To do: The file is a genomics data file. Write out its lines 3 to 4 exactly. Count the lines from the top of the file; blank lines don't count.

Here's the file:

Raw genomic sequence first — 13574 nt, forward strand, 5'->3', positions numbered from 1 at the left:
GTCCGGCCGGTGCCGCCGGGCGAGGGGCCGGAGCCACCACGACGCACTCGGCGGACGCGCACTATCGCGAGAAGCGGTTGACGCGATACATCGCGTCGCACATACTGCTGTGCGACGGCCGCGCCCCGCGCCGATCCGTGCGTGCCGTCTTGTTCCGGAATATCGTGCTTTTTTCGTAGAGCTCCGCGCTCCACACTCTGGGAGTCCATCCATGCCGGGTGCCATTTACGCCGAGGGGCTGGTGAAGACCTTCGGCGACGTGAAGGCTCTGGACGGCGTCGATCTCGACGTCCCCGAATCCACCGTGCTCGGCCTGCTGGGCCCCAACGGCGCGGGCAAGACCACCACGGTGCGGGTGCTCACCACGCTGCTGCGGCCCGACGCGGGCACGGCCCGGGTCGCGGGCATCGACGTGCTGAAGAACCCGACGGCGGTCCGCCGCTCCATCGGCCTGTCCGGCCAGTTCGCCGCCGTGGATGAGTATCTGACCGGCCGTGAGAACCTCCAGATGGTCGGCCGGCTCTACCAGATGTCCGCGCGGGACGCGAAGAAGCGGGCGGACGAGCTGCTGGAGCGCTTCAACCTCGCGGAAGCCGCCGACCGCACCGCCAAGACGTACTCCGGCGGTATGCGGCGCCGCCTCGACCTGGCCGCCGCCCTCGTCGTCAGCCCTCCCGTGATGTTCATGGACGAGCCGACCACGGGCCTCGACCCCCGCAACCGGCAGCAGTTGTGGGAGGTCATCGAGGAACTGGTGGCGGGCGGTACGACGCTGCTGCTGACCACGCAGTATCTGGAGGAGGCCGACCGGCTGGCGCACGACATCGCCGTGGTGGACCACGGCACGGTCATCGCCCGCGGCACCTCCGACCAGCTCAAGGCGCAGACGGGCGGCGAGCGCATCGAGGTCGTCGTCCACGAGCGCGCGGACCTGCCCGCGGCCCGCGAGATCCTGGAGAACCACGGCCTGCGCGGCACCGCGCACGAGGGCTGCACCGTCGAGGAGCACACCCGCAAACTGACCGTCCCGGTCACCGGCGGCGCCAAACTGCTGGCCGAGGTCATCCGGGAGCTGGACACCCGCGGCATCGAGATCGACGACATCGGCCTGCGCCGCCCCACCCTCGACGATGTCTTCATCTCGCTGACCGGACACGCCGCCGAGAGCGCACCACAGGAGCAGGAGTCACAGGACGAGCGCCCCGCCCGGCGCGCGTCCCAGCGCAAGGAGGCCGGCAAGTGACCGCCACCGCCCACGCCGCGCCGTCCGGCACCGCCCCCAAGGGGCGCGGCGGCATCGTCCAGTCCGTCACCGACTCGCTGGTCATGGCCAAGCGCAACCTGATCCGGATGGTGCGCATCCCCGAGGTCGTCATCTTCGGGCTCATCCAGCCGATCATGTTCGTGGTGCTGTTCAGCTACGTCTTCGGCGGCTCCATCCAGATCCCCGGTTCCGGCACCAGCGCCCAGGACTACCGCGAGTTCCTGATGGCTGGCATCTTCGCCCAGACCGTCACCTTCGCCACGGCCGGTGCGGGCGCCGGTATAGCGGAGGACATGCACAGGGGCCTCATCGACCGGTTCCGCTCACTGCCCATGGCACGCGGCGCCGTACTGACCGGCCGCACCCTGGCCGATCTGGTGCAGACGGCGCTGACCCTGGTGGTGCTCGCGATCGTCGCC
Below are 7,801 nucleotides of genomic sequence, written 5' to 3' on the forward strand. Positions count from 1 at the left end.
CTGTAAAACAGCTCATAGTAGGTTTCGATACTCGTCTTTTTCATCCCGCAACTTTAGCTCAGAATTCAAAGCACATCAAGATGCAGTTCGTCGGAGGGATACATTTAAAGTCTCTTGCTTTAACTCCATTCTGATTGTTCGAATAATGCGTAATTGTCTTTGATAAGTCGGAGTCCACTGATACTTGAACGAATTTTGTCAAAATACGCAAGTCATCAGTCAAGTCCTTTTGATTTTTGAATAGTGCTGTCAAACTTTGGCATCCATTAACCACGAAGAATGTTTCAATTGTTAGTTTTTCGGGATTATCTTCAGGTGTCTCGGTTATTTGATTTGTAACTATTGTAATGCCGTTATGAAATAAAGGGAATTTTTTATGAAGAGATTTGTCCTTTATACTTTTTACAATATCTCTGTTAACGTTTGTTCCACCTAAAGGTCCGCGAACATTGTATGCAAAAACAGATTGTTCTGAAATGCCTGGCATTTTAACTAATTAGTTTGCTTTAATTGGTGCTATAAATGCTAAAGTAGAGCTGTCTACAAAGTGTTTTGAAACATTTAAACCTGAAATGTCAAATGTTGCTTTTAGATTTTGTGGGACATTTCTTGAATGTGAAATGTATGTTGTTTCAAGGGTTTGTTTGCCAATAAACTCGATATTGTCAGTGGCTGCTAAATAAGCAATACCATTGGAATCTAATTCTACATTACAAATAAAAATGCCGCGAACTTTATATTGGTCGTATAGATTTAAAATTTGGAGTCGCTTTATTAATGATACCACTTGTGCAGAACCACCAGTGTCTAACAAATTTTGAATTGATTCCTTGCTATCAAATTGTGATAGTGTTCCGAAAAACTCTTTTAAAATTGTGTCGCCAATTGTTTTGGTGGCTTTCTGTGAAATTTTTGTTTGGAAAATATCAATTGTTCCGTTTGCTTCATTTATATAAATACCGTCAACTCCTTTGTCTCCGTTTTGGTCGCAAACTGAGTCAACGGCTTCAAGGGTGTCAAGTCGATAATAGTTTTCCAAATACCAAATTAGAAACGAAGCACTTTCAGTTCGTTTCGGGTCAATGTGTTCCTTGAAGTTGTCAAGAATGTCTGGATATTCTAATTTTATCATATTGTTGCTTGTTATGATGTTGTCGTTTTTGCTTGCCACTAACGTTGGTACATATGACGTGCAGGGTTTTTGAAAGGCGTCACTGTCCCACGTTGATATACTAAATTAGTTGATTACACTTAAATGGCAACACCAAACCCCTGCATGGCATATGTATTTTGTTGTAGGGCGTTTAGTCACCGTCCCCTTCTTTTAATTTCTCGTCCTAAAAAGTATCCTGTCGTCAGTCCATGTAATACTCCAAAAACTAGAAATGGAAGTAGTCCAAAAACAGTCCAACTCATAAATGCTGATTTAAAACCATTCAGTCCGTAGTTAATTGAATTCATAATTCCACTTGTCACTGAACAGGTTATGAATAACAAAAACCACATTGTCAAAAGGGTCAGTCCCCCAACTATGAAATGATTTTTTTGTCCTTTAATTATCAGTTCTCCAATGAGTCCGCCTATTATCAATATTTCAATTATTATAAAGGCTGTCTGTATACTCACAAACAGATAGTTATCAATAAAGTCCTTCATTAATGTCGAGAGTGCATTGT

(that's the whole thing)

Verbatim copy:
Below are 7,801 nucleotides of genomic sequence, written 5' to 3' on the forward strand. Positions count from 1 at the left end.
CTGTAAAACAGCTCATAGTAGGTTTCGATACTCGTCTTTTTCATCCCGCAACTTTAGCTCAGAATTCAAAGCACATCAAGATGCAGTTCGTCGGAGGGATACATTTAAAGTCTCTTGCTTTAACTCCATTCTGATTGTTCGAATAATGCGTAATTGTCTTTGATAAGTCGGAGTCCACTGATACTTGAACGAATTTTGTCAAAATACGCAAGTCATCAGTCAAGTCCTTTTGATTTTTGAATAGTGCTGTCAAACTTTGGCATCCATTAACCACGAAGAATGTTTCAATTGTTAGTTTTTCGGGATTATCTTCAGGTGTCTCGGTTATTTGATTTGTAACTATTGTAATGCCGTTATGAAATAAAGGGAATTTTTTATGAAGAGATTTGTCCTTTATACTTTTTACAATATCTCTGTTAACGTTTGTTCCACCTAAAGGTCCGCGAACATTGTATGCAAAAACAGATTGTTCTGAAATGCCTGGCATTTTAACTAATTAGTTTGCTTTAATTGGTGCTATAAATGCTAAAGTAGAGCTGTCTACAAAGTGTTTTGAAACATTTAAACCTGAAATGTCAAATGTTGCTTTTAGATTTTGTGGGACATTTCTTGAATGTGAAATGTATGTTGTTTCAAGGGTTTGTTTGCCAATAAACTCGATATTGTCAGTGGCTGCTAAATAAGCAATACCATTGGAATCTAATTCTACATTACAAATAAAAATGCCGCGAACTTTATATTGGTCGTATAGATTTAAAATTTGGAGTCGCTTTATTAATGATACCACTTGTGCAGAACCACCAGTGTCTAACAAATTTTGAATTGATTCCTTGCTATCAAATTGTGATAGTGTTCCGAAAAACTCTTTTAAAATTGTGTCGCCAATTGTTTTGGTGGCTTTCTGTGAAATTTTTGTTTGGAAAATATCAATTGTTCCGTTTGCTTCATTTATATAAATACCGTCAACTCCTTTGTCTCCGTTTTGGTCGCAAACTGAGTCAACGGCTTCAAGGGTGTCAAGTCGATAATAGTTTTCCAAATACCAAATTAGAAACGAAGCACTTTCAGTTCGTTTCGGGTCAATGTGTTCCTTGAAGTTGTCAAGAATGTCTGGATATTCTAATTTTATCATATTGTTGCTTGTTATGATGTTGTCGTTTTTGCTTGCCACTAACGTTGGTACATATGACGTGCAGGGTTTTTGAAAGGCGTCACTGTCCCACGTTGATATACTAAATTAGTTGATTACACTTAAATGGCAACACCAAACCCCTGCATGGCATATGTATTTTGTTGTAGGGCGTTTAGTCACCGTCCCCTTCTTTTAATTTCTCGTCCTAAAAAGTATCCTGTCGTCAGTCCATGTAATACTCCAAAAACTAGAAATGGAAGTAGTCCAAAAACAGTCCAACTCATAAATGCTGATTTAAAACCATTCAGTCCGTAGTTAATTGAATTCATAATTCCACTTGTCACTGAACAGGTTATGAATAACAAAAACCACATTGTCAAAAGGGTCAGTCCCCCAACTATGAAATGATTTTTTTGTCCTTTAATTATCAGTTCTCCAATGAGTCCGCCTATTATCAATATTTCAATTATTATAAAGGCTGTCTGTATACTCACAAACAGATAGTTATCAATAAAGTCCTTCATTAATGTCGAGAGTGCATTGT